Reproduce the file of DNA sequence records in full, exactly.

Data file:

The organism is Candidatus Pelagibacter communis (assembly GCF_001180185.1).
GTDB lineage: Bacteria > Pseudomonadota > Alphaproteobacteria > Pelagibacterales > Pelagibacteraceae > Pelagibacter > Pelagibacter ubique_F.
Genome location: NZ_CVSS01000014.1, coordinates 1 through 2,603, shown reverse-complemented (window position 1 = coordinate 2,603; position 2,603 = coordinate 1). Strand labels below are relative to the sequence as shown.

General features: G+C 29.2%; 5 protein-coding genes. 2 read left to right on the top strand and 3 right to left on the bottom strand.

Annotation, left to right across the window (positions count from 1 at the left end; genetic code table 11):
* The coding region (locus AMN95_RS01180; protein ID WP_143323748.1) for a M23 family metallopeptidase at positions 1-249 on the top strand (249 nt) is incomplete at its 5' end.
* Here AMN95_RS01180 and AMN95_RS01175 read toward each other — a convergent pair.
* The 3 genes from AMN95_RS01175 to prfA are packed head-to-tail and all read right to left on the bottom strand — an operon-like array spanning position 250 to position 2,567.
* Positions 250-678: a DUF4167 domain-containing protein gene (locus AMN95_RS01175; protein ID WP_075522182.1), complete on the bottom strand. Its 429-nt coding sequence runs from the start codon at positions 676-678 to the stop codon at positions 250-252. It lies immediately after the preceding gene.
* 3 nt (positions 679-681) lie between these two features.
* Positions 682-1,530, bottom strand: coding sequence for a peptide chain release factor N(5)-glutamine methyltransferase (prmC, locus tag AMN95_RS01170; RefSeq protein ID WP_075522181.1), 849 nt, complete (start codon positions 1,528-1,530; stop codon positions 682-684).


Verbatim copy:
The organism is Candidatus Pelagibacter communis (assembly GCF_001180185.1).
GTDB lineage: Bacteria > Pseudomonadota > Alphaproteobacteria > Pelagibacterales > Pelagibacteraceae > Pelagibacter > Pelagibacter ubique_F.
Genome location: NZ_CVSS01000014.1, coordinates 1 through 2,603, shown reverse-complemented (window position 1 = coordinate 2,603; position 2,603 = coordinate 1). Strand labels below are relative to the sequence as shown.

General features: G+C 29.2%; 5 protein-coding genes. 2 read left to right on the top strand and 3 right to left on the bottom strand.

Annotation, left to right across the window (positions count from 1 at the left end; genetic code table 11):
* The coding region (locus AMN95_RS01180; protein ID WP_143323748.1) for a M23 family metallopeptidase at positions 1-249 on the top strand (249 nt) is incomplete at its 5' end.
* Here AMN95_RS01180 and AMN95_RS01175 read toward each other — a convergent pair.
* The 3 genes from AMN95_RS01175 to prfA are packed head-to-tail and all read right to left on the bottom strand — an operon-like array spanning position 250 to position 2,567.
* Positions 250-678: a DUF4167 domain-containing protein gene (locus AMN95_RS01175; protein ID WP_075522182.1), complete on the bottom strand. Its 429-nt coding sequence runs from the start codon at positions 676-678 to the stop codon at positions 250-252. It lies immediately after the preceding gene.
* 3 nt (positions 679-681) lie between these two features.
* Positions 682-1,530, bottom strand: coding sequence for a peptide chain release factor N(5)-glutamine methyltransferase (prmC, locus tag AMN95_RS01170; RefSeq protein ID WP_075522181.1), 849 nt, complete (start codon positions 1,528-1,530; stop codon positions 682-684).